In contrast to direct sharing, passive sharing is the process of pushing out activities on a user’s behalf without his direct knowledge that the activity is being posted. We see this in action in social applications like Foursquare or Gowalla, which automatically post out locations where the user has checked in. The user is aware that he has granted such applications permission to push activities on his behalf, but he is not involved in the process of actually pushing out each individual activity.
This method of sharing has its benefits and drawbacks. A user has technically allowed your application permission to push out activities on his behalf, so that gives you the freedom to define how you’ll actually use that permission. The main benefit here is that, unlike with the direct sharing method, you can guarantee that certain user actions will produce certain activities. This allows you to increase the number of activities posted from your application in the hopes of reaching a much larger audience.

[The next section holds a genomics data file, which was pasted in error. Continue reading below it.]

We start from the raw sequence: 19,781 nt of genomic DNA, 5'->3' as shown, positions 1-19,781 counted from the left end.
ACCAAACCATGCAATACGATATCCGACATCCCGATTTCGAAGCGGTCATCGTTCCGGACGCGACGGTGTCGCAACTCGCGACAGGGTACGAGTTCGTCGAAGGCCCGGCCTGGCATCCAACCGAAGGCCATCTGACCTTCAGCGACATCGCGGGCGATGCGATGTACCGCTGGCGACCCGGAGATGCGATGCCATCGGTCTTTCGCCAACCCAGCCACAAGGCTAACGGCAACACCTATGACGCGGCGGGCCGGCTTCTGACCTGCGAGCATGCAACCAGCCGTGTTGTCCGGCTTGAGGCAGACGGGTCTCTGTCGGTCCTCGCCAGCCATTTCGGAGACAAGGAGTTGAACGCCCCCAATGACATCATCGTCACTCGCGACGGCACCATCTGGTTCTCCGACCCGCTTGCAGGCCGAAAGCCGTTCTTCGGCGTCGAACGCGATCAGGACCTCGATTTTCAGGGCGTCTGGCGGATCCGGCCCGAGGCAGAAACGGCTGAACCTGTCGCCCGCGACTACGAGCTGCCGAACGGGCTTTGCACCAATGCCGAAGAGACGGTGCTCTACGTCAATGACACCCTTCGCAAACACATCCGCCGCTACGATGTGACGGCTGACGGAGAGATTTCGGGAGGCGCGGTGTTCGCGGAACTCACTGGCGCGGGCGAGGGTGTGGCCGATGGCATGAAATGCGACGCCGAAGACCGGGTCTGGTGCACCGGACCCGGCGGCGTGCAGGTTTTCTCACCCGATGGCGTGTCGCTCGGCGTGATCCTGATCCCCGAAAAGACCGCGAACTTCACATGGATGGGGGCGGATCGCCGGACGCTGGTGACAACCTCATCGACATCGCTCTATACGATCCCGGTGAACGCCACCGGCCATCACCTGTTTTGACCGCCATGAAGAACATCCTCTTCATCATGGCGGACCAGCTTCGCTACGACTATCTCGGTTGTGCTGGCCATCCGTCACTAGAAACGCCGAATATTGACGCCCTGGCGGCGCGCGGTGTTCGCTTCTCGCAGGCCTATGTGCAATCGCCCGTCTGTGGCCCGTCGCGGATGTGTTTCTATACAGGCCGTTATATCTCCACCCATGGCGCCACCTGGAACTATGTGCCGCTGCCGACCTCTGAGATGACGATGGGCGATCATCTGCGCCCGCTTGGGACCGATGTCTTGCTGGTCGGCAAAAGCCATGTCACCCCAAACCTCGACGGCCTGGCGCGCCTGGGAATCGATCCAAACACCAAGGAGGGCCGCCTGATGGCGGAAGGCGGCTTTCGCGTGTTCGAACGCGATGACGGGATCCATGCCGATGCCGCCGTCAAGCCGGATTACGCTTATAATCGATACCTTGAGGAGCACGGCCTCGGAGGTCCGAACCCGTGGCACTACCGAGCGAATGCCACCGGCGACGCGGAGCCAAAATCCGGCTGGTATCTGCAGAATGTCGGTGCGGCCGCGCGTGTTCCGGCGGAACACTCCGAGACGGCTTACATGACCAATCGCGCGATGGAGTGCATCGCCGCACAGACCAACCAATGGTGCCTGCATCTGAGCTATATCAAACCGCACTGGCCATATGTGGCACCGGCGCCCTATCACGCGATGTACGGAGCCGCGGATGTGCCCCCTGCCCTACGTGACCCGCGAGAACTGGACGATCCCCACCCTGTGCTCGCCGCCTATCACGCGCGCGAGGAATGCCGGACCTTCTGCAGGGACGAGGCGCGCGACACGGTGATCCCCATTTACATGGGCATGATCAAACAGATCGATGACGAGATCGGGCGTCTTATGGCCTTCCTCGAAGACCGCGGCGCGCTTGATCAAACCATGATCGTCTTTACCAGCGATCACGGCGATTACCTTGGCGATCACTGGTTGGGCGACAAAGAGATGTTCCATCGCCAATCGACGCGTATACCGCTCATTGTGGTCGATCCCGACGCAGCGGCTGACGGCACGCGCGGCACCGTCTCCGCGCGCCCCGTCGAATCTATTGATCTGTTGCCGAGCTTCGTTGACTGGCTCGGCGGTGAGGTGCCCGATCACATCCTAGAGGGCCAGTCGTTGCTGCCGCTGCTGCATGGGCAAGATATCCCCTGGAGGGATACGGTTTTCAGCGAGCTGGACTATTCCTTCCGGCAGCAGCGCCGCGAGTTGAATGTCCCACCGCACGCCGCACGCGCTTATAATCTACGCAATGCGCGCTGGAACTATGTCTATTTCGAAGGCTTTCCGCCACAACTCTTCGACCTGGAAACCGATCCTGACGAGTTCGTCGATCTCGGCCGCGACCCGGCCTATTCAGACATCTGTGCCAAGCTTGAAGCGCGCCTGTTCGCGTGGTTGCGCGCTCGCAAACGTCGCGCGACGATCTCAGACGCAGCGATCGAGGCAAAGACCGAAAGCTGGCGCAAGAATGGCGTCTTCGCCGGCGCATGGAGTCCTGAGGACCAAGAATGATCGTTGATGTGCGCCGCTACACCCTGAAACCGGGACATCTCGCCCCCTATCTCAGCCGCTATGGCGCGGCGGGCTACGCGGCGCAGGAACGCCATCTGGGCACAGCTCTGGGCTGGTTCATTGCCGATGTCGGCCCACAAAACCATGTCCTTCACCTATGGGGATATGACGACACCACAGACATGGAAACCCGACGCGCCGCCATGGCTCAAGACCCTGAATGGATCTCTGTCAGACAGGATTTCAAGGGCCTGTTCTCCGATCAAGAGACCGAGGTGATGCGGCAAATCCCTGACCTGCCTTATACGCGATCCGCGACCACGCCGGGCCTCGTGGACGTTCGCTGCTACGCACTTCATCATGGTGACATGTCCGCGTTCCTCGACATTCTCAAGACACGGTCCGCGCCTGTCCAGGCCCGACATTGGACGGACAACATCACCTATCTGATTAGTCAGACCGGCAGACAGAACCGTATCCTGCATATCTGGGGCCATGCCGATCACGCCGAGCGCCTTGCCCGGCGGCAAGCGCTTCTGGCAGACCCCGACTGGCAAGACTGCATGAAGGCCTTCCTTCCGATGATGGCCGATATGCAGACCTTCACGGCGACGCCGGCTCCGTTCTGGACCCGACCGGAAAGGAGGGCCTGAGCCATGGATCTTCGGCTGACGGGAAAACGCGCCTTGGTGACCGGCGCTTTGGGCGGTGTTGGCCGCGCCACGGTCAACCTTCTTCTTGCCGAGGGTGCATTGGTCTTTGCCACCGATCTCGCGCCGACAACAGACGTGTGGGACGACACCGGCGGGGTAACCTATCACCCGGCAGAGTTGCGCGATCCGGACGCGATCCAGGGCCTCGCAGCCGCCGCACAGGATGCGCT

The main drawback to this method is the same as the benefit: numerous activities can be posted out on the user’s behalf without him actually being involved in or aware of the process. There are a couple of key negatives here:
A user has a prearranged trust relationship set up with your application, whereby the application may access his social profile and do things on his behalf. Abusing that trust relationship by posting numerous activities can result in the user hiding ...